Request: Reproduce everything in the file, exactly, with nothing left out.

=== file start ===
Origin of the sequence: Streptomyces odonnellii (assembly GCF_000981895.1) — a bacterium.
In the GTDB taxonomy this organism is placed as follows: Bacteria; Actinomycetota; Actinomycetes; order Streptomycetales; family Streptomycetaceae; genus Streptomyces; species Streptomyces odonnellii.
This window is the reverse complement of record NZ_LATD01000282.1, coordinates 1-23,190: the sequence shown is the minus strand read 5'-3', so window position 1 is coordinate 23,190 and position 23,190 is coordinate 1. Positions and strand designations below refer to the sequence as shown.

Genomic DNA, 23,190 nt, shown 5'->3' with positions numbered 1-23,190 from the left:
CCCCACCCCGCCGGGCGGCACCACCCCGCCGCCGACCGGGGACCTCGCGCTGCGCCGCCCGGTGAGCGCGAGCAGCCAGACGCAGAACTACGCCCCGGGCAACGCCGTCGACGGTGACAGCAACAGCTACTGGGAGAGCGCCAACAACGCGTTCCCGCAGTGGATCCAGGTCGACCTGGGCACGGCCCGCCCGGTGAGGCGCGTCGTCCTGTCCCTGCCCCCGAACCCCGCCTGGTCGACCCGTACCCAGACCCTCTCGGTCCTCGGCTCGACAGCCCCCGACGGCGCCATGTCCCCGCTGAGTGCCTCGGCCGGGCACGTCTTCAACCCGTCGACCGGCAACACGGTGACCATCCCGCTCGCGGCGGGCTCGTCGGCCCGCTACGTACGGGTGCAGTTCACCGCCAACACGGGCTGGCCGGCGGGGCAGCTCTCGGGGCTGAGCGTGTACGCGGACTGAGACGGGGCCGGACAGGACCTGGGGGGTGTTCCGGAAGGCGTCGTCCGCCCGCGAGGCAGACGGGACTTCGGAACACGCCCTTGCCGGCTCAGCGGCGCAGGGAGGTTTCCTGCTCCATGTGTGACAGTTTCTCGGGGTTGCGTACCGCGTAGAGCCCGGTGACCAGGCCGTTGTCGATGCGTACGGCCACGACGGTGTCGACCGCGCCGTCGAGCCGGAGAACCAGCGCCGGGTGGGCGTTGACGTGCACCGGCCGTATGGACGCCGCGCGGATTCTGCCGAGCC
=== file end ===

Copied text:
Origin of the sequence: Streptomyces odonnellii (assembly GCF_000981895.1) — a bacterium.
In the GTDB taxonomy this organism is placed as follows: Bacteria; Actinomycetota; Actinomycetes; order Streptomycetales; family Streptomycetaceae; genus Streptomyces; species Streptomyces odonnellii.
This window is the reverse complement of record NZ_LATD01000282.1, coordinates 1-23,190: the sequence shown is the minus strand read 5'-3', so window position 1 is coordinate 23,190 and position 23,190 is coordinate 1. Positions and strand designations below refer to the sequence as shown.

Genomic DNA, 23,190 nt, shown 5'->3' with positions numbered 1-23,190 from the left:
CCCCACCCCGCCGGGCGGCACCACCCCGCCGCCGACCGGGGACCTCGCGCTGCGCCGCCCGGTGAGCGCGAGCAGCCAGACGCAGAACTACGCCCCGGGCAACGCCGTCGACGGTGACAGCAACAGCTACTGGGAGAGCGCCAACAACGCGTTCCCGCAGTGGATCCAGGTCGACCTGGGCACGGCCCGCCCGGTGAGGCGCGTCGTCCTGTCCCTGCCCCCGAACCCCGCCTGGTCGACCCGTACCCAGACCCTCTCGGTCCTCGGCTCGACAGCCCCCGACGGCGCCATGTCCCCGCTGAGTGCCTCGGCCGGGCACGTCTTCAACCCGTCGACCGGCAACACGGTGACCATCCCGCTCGCGGCGGGCTCGTCGGCCCGCTACGTACGGGTGCAGTTCACCGCCAACACGGGCTGGCCGGCGGGGCAGCTCTCGGGGCTGAGCGTGTACGCGGACTGAGACGGGGCCGGACAGGACCTGGGGGGTGTTCCGGAAGGCGTCGTCCGCCCGCGAGGCAGACGGGACTTCGGAACACGCCCTTGCCGGCTCAGCGGCGCAGGGAGGTTTCCTGCTCCATGTGTGACAGTTTCTCGGGGTTGCGTACCGCGTAGAGCCCGGTGACCAGGCCGTTGTCGATGCGTACGGCCACGACGGTGTCGACCGCGCCGTCGAGCCGGAGAACCAGCGCCGGGTGGGCGTTGACGTGCACCGGCCGTATGGACGCCGCGCGGATTCTGCCGAGCC